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Re: Web Semantics of Datasets (v0.2)

From: Sandro Hawke <sandro@w3.org>
Date: Mon, 10 Oct 2011 21:54:26 -0400
To: Pat Hayes <phayes@ihmc.us>
Cc: public-rdf-wg <public-rdf-wg@w3.org>
Message-ID: <1318298066.2111.122.camel@waldron>
On Mon, 2011-10-10 at 15:19 -0500, Pat Hayes wrote:
> On Oct 10, 2011, at 6:30 AM, Sandro Hawke wrote:
> > Here's some revised wording for the proposal, getting a bit closer to
> > spec text.   It's still somewhat informal, and mixing normative and
> > non-normative bits, and best-practice.   And it's not as clear as it
> > should be about handling change over time.
> > 
> >    -- Sandro
> > ===
> >  A dataset D is true
> You have to say, true in an interpretation, and modify the rest of the phrases accordingly.
> > iff (1) its default graph is true and (2) for
> >  every pair of <N,G> in D, N names something (a "resource", sometimes
> >  called a "g-box") which, at every time T in R, has G as its current
> >  state.
> What is R? 

R is a set of points in time, as discussed elsewhere.   To me that seems
like a perfectly reasonable way to think about this, but *shrug* feel
free to come up with some other way to keep graphs in sync.  (see
example at the end of this email.)

> > 
> >  It follows from AWWW that if N is an IRI which can be dereferenced,
> >  a successful, correct dereference of N at any time T in R must yield
> >  a serialization ("representation") of G.
> No, that does not follow. There is no immediate connection between being a name of something and dereferencing to something. If we want this relationship, we have to state it explicitly. Also, you have stated this using a modality ("can be") which opens up a huge can of worms. (What if it could be dereferenced but never, in fact, was? Did it name the graph under those circumstances?) I would strongly suggest that we avoid this kind of language.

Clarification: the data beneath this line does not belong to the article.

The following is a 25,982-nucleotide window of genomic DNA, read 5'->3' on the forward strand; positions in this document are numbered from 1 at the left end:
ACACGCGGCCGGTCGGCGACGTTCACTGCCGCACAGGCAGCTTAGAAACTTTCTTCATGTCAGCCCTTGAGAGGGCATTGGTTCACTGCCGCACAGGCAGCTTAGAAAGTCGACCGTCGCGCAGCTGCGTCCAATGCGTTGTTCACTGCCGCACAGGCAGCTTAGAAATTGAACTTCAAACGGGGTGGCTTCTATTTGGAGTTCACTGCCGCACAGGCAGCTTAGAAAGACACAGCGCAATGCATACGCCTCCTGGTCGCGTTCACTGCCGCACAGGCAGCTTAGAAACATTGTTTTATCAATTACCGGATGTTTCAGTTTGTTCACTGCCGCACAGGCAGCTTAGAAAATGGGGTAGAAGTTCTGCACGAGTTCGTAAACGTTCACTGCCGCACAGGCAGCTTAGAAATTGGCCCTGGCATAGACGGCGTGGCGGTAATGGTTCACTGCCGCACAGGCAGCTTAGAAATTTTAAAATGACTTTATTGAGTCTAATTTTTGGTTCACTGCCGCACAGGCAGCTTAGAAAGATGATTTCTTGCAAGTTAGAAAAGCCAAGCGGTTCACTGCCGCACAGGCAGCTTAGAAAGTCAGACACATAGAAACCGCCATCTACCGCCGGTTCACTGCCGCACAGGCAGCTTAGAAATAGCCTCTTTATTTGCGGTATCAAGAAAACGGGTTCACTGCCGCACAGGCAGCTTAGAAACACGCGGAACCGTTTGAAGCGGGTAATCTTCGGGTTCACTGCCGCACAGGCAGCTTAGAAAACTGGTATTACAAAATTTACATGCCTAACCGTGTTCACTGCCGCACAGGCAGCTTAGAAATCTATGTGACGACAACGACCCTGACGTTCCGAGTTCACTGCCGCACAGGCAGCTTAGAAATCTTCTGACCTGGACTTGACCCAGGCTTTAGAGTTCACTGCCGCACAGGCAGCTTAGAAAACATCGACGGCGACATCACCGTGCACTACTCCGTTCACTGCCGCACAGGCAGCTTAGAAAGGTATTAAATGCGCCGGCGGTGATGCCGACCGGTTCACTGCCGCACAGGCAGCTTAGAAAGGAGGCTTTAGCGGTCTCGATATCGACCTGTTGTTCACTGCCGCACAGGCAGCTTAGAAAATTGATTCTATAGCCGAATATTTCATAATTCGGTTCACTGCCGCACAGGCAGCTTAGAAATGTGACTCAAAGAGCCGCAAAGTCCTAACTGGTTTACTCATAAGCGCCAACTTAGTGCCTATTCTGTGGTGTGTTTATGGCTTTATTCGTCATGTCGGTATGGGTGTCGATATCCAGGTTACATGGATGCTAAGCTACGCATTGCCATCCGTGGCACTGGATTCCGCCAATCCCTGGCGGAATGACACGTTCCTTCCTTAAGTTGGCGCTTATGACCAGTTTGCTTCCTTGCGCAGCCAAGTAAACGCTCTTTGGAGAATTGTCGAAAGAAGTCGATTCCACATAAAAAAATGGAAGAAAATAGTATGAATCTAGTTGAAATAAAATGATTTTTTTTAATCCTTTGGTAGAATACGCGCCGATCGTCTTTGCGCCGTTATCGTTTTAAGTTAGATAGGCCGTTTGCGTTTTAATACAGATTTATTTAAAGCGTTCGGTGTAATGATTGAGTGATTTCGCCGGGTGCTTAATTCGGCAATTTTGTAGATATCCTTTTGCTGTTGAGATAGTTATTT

The heart of ReST and AWWW is that dereferencing an IRI yields a
representation (serialization) of the state of the thing named by that
IRI.   That's the "immediate connection" I'm using.  So, doesn't it
follow from that?    

> >  In order to know whether a dereference occurs at a time in R, it is
> >  useful to have R declared in the default graph of D, or in another
> >  nearby, easy-to-find data source.  Where possible, is is helpful to
> >  have R be All Time; that is, having N name a resource whose state,
> >  by definition, never changes.
> Why is that the same condition? Surely this begs the question of whether or not G can change. (?)
> > 
> >  In RDF data, N may be used (1) directly, to name the g-box,
> >  expressing things like the license that applies to its state, or who
> >  controls it; and (2) indirectly, to refer to G as the current state
> >  of the g-box.  
> How are these two uses distinguished? There is currently no provision for this kind of indirection in the RDF semantics. 
> > Indirect reference can be used to express things
> >  about an RDF Graph (a "g-snap"), like that it was the graph some
> >  entity asserted at some time.  Indirection is done in the semantics
> >  of the predicates with which N is used.
> ?? It is? How? 

Sorry, I didn't mean anything complicated, and I don't think it needs
any changes to the RDF Semantics.

An example of direct use would be:

  <http://www.w3.org/People/Berners-Lee/card> eg:author

because there I'm talking about the g-box that is Tim's maintained

An example of indirect use would be:

  <http://www.w3.org/People/Berners-Lee/card> eg:boxtriples 223.

by which I mean the graph (now) in that g-box has 223 triples.  That's
"indirect" because I'm talking about the graph in the g-box, not the

Perhaps that should be formalized as two triples:

  <http://www.w3.org/People/Berners-Lee/card> eg:contents _:g.
  _:g eg:triples 223.

That's probably clearer, but harder to use.   boxtriples can be seen as
just the property-chain of (contents,triples).

> >  When N is used indirectly, the reference to G only holds inside time
> >  range R, of course.  Care must be taken not to use N as if it
> >  necessarily referred to G, outside of R.  Since R is defined to be
> >  the same for all elements of D, indirect reference is safe in the
> >  default graph.   
> How does time-dependent reference work in the semantics? (Or is that my job to figure out? If so, I can tell you now it will be a major change, which will require rewriting the OWL and RIF standards, among others.)

I'm not asking for anything different in the RDF semantics than is in
there now with the way I can currently say in RDF:

  <http://www.w3.org/People/Berners-Lee/card> foaf:age 56.

That works fine in the RDF semantics today, doesn't it?   All I'm asking
for is a bit more understand of how it works, and some vocabulary for
machines to share the metadata they need to keep things straight when
they fetch that kind of thing from different places at different times.
(And then I also want to apply it to dereferencing.)

   -- Sandro
Received on Tuesday, 11 October 2011 01:54:34 UTC

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